Records of George Garside (Sand) Ltd., Leighton Buzzard
The records deal with the finances of the company (investments ledgers, daybooks, cash books, sales ledgers etc), the production and movement of sand (sand returns, production totals etc), and employment records (wages book, sickness fund, tax deduction cards etc). This collection also contains some records of the Leighton Buzzard and Linslade Land Company Ltd., of which George Garside was a member.
The records of George Garside (Sand) Ltd were deposited in the County Record Office by David Markham, on behalf of Thresher and Agnew (quantity surveyors / project managers), Buchan House, 39, Hockliffe Street, Leighton Buzzard, Bedfordshire, LU7 8HB, on 8th July 1996.
Leighton Buzzard, Bedfordshire
Administrative / biographical background:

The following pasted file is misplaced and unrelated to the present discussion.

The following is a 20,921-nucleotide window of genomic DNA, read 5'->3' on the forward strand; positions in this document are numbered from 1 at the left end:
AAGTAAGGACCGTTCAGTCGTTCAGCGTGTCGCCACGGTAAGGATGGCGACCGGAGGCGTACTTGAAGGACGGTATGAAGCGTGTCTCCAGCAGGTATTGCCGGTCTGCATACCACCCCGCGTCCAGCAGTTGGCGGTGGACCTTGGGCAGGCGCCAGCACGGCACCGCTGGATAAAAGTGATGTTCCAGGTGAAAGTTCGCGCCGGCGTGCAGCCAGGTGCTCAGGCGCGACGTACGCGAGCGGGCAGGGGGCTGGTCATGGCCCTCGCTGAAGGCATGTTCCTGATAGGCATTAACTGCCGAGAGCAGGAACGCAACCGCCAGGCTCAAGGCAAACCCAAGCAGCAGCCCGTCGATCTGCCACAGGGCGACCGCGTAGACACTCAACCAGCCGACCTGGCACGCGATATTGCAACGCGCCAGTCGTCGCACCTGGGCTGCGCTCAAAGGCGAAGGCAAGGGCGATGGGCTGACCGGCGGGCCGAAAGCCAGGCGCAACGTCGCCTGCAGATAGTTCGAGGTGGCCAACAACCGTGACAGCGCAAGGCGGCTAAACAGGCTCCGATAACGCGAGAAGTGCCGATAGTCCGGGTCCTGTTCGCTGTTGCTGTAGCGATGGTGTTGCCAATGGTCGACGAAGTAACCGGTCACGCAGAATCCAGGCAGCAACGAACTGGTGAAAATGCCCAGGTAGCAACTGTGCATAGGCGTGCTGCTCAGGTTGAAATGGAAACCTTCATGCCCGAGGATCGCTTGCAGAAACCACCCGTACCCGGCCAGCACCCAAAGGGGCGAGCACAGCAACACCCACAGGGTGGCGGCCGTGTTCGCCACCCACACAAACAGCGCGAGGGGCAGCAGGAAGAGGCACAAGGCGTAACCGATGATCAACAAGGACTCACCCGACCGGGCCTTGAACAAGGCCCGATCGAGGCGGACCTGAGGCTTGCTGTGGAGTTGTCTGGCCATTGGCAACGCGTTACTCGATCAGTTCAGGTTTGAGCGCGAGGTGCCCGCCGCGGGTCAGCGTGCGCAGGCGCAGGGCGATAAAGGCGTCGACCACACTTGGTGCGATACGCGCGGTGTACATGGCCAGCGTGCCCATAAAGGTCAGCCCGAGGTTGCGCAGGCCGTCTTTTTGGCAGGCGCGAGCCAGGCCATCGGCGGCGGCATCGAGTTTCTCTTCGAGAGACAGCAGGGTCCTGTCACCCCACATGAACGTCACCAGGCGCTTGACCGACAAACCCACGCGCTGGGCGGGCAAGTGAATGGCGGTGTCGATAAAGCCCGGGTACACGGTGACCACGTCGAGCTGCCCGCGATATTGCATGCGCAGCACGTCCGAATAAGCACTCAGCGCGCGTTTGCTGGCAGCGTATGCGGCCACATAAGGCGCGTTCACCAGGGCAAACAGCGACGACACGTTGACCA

George Garside opened his first sand quarry at Billington Road in 1885. He opened a smaller quarry at Rackley Hill around 1898. George Garside died in 1926 whereupon his nephew, Hugh F. Delafield, took control. In 1957 the business passed to J.G. and W.H. Delafield (sons of Hugh). They embarked on a period of expansion and modernisation: A Limited company was formed on 1st January 1960. The company became part of the English China Clays (ECC) Group in December 1978. The pit in Billington Road had become almost exhausted during World War I. As a result George Garside began to quarry at Grovebury. In 1918 he purchased a quarry from Joseph Arnold and Sons. He also opened two new pits in a nearby field. However, production became concentrated at the Grovebury pit due to the trade recession of the 1920s and the subsequent need to economise. The sands became an important source of raw material for the manufacture of concrete roofing tiles. During the war, quarries were opened at Shenley Hill and Double Arches. The sands from these areas were found to be acceptable as a substitute for certain types of materials used for U.K. glass manufacture, when normal supplies were interrupted. Although the sand had to be carted several miles to the railway or canal, the wartime demand made transport problems of secondary importance (all his existing pits were close to the LNWR). The LBLR served these quarries when it opened in 1919. Another quarry connected to the LBLR was opened in 1925 at Munday's Hill, opposite Miletree Farm. A plant (to wash, screen and dry sand with coal fired ovens) was built in the old Billington Road quarry soon after the LBLR opened. In 1964, a large new drying plant was built at Eastern Way.